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Interests: start-ups, and investing, technology
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Sarah, Excellent usual. You are right about young entrepreneurs emulating the real Mark Zuckerberg...the one most people don't know. I had the pleasure of working with Shawn Fanning and Sean Parker at Napster when they were just 19. Their instincts and maturity at that young age were truly exceptional. Today young entrepreneurs like Andrew Mason, Chris Poole (4Chan), Brian Chesky (AirBnB) and Travis Kalanick (UberCab) are inspirational. Movies are almost never produce good role models. The Governator comes to mind :-) Don
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Mar 15, 2010
Well, Thank you Midori. It has been a pleasure working with you. Welcome to the world of blogging. It is a great way to express yourself, and writing makes you focus your thoughts. It is exhilarating. We will see each other at conferences or shows. Its a small world...very small. Don Dodge
Hey Sarah, Great seeing you at TwiistUp. You were gracious, lovely, and engaging as always. The anonimity of the web emboldens people to write/comment things they would NEVER say in person. These anonymous trolls should be ignored. Like hackers who destry others computers, anonymous commenters write terrible things because they can without detection. They are cowards from the shallow end of the gene pool. Keep writing and sharing your insights. Don Dodge
Toggle Commented Aug 2, 2009 on No More SarahLacy TM at
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Ed, Excellent! You have boiled the issues down to exactly where the challenge is...seamless integration of offline and online experience. Ray Ozzie calls this the Client /Server / Services continuum. It means having substantially the same experience online and offline, and the same features across all devices. Sounds easy, but its not. Microsoft Outlook Web Access did this about 10 years ago.It has steadily improved, and the same model will be extended to other Microsoft products. Office Live is available now, but there is a lot more coming. Microsoft is building two $500 million data centers to host the online apps. The wheels are in motion to do all of this, although Microsoft is staying pretty quiet about it for now. How do you think Google will respond? Can they solve the offline problem? Client based applications are far more powerful and responsive even when you do have online access. How will Google respond to that? Google has all the press buzz now, and consumers love them. But business customers are much more demanding, and less suceptible to hype. This will be a battle of the titans. I wouldn't bet against Microsoft. And yes, I work for Microsoft, so you know where my bet is.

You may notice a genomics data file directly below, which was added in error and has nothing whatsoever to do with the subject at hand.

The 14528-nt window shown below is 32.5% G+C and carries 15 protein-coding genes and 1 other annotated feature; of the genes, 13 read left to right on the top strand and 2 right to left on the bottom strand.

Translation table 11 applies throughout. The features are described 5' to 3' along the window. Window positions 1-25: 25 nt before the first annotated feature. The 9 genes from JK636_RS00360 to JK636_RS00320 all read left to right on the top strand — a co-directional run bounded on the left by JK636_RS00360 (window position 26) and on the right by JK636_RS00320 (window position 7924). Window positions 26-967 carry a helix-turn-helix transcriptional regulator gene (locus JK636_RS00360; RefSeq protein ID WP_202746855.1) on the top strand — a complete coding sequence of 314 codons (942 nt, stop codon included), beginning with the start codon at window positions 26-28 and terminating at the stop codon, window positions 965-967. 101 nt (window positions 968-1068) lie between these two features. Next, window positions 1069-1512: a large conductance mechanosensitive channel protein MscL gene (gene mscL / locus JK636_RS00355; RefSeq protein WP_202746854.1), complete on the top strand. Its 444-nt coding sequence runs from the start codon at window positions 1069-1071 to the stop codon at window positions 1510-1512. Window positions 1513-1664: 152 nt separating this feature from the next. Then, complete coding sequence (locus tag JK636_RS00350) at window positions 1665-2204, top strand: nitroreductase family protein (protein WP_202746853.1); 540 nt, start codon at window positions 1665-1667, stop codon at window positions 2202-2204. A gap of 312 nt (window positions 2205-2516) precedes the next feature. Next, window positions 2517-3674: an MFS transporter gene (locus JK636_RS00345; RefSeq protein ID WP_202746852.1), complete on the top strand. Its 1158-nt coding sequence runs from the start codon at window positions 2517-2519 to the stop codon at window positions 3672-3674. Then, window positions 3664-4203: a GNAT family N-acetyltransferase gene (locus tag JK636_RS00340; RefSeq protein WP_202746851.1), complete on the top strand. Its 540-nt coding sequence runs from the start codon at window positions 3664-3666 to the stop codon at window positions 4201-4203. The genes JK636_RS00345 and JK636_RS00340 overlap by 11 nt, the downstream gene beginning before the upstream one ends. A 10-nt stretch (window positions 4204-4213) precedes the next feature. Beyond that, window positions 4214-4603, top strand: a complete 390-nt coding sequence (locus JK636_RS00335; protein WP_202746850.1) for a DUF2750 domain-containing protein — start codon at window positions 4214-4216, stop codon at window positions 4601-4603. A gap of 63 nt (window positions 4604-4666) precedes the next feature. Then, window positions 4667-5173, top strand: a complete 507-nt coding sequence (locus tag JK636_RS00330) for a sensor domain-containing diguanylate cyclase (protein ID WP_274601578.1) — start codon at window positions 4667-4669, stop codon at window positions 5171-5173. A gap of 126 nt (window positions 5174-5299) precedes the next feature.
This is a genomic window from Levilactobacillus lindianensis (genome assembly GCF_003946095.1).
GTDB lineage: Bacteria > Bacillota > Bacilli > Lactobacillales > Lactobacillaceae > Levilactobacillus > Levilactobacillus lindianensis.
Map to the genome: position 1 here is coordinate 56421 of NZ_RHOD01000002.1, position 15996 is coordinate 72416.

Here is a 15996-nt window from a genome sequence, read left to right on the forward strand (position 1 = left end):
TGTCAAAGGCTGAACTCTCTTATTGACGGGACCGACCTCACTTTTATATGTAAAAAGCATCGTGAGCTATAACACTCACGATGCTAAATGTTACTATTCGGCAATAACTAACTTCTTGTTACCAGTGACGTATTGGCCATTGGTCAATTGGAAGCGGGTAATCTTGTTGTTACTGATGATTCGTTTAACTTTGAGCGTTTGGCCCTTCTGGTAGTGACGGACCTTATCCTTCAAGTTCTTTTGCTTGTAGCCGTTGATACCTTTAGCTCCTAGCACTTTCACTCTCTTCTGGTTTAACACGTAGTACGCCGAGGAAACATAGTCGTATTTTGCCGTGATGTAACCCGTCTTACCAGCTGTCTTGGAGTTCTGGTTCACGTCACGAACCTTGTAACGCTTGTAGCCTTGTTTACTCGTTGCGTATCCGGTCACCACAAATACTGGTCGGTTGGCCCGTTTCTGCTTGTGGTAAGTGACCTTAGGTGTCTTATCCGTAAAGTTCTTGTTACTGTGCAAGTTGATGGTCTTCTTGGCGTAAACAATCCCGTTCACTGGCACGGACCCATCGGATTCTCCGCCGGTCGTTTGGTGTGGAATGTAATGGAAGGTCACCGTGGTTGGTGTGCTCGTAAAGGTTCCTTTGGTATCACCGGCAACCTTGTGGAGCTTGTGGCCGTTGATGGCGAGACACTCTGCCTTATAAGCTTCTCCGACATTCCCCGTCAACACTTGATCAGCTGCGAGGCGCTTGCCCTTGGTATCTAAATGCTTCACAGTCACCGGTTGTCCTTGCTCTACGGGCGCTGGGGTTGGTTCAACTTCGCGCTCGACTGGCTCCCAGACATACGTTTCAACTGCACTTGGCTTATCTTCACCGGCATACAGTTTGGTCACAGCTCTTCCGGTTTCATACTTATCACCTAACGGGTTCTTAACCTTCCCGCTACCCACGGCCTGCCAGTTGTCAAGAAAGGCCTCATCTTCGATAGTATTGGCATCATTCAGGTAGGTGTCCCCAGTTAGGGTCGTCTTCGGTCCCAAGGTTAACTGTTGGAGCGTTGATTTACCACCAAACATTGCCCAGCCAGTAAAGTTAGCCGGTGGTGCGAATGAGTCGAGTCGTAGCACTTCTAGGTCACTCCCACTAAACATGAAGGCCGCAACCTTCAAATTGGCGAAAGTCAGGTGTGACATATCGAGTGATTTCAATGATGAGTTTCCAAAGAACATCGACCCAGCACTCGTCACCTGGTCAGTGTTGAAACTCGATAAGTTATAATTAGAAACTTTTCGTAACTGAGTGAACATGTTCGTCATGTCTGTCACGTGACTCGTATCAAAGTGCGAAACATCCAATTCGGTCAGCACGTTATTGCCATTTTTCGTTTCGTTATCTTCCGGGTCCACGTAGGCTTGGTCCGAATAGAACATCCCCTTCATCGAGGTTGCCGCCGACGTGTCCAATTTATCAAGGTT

Toggle Commented Feb 24, 2007 on GOffice - what's the big deal? at BeyondVC
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Ed, Great post! I wonder if it costs millions less to start a web company today, or if entrepreneurs are just spending less because VC's are unwilling to throws buckets of money at them? "Get big fast" used to be the mantra. That meant hiring lots of people, buying lots of equipment and spending big bucks on advertising. Remember when internet companies were buying Super Bowl TV ads? I was at AltaVista at teh time and we spent $100M to build the brand. See my blog, The Next Big Thing, for a post about how we built comapnies in the good old days. Now companies build an audience and brand through viral marketing and offering great services. Browser apps and services are making a big impact. Microsoft's biggest threat is not Linux and Open Software, it is browser based apps, services, and tools that render the operating system irrelevant.
Toggle Commented Sep 28, 2005 on Web as platform at BeyondVC
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